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Rules of Olympic Trampoline

Both men and women compete independently in individual events in the trampolining.

In the qualifying round competitors complete both compulsory and optional routines, while the final consists of just an optional routine.

The compulsory routine contains a prescribed set of skills, which must be performed in a set order, while the optional routines must contain 10 recognized skills.

These skills are submitted on cards to the judges, but can be performed in any order. Each of the 10 skills in an optional routine should be different, ie, skills should not be repeated in the same routine.

Routines should end with the trampolinists in an upright position with both feet on the trampoline bed. They must remain upright for at least three seconds at the end of the routine, with points deducted for instability.

For all skills apart from straddle jumps, the legs should be kept together with the toes pointed.

Only one attempt at each routine is allowed, unless the routine is interrupted by outside interference.

There is no time limit on routines.

Skills include twists and somersaults in a variety of positions. Each is given a degree of difficulty, the higher the difficulty the higher the score. The number of twists and somersaults in each skill dictates its difficulty rating.

A full somersault is worth 0.4 of a point, a quarter somersault is worth 0.1 and a three-quarter somersault is worth 0.3 of a point. A full twist scores 0.2 of a point and a half twist 0.1 or a point.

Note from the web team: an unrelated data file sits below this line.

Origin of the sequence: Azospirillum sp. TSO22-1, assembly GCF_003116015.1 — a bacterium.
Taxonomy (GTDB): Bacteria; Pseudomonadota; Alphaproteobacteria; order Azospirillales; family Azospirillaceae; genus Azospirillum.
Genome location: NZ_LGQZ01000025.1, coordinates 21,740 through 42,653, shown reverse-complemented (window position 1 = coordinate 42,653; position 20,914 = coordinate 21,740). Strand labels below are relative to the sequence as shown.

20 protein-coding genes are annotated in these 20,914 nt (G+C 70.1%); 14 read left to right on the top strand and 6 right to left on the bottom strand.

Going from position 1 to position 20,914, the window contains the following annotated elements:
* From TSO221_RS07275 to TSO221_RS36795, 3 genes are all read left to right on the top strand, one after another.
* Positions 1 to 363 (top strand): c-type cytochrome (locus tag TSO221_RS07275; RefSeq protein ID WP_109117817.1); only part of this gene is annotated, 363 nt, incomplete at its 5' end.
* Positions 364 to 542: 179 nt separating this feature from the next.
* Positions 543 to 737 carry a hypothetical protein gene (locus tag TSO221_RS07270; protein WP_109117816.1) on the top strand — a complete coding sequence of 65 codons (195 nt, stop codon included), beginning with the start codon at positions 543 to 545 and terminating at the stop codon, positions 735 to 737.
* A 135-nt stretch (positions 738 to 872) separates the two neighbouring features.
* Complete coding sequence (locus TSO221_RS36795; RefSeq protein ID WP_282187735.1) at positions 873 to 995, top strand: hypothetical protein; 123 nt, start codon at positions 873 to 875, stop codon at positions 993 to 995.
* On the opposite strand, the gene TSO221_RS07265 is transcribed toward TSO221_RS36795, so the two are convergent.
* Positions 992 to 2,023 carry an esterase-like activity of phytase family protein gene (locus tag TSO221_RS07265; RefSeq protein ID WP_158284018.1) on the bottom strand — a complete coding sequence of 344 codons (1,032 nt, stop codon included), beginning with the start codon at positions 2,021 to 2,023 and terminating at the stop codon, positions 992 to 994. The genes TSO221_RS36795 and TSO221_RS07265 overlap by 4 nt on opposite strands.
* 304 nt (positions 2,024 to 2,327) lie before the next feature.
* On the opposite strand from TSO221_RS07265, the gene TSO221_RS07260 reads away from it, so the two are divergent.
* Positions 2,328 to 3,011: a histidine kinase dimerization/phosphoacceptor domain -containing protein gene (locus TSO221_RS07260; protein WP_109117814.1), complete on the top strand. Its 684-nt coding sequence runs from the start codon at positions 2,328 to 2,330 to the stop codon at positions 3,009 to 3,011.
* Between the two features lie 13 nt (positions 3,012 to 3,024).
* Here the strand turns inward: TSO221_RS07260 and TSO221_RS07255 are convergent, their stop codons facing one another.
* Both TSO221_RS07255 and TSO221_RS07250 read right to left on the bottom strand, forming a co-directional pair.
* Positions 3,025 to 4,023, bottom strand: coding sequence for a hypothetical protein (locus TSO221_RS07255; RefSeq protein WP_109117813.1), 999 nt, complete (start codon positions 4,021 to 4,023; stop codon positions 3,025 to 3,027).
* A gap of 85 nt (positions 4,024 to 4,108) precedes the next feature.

If a move includes a somersault and a twist, the scores are added.

If the somersault does not include a twist but is performed in the pike or straight position, 0.1 of a point is added for each complete somersault.

Two difficulty judges confer to give each routine a difficulty score, which is usually in the range of 11-15 points.

A panel of five judges rate the execution of each routine, giving a score out of 10.

They look at form, consistent height and control, deducting fractions of points for faults.

Failing to hit the trampoline with both feet at the same time costs 0.3 of a point, touching the trampoline bed with the hands draws a 0.4 of a point penalty, touching the bed with the hands and knees is worth a half a point penalty and landing on a safety platform results in a 0.8 of a point penalty.

Like the other gymnastics disciplines, in trampolining technical ability is not enough for a good score, style is also important.

Judges reward competitors who perform with artistry and grace.

The highest and lowest scores for each routine are discarded and the other three are totaled.

The difficulty score is then added, giving a final score for the routine.

If scores are tied, the scores are added again, this time including the two discarded scores, to determine a result.


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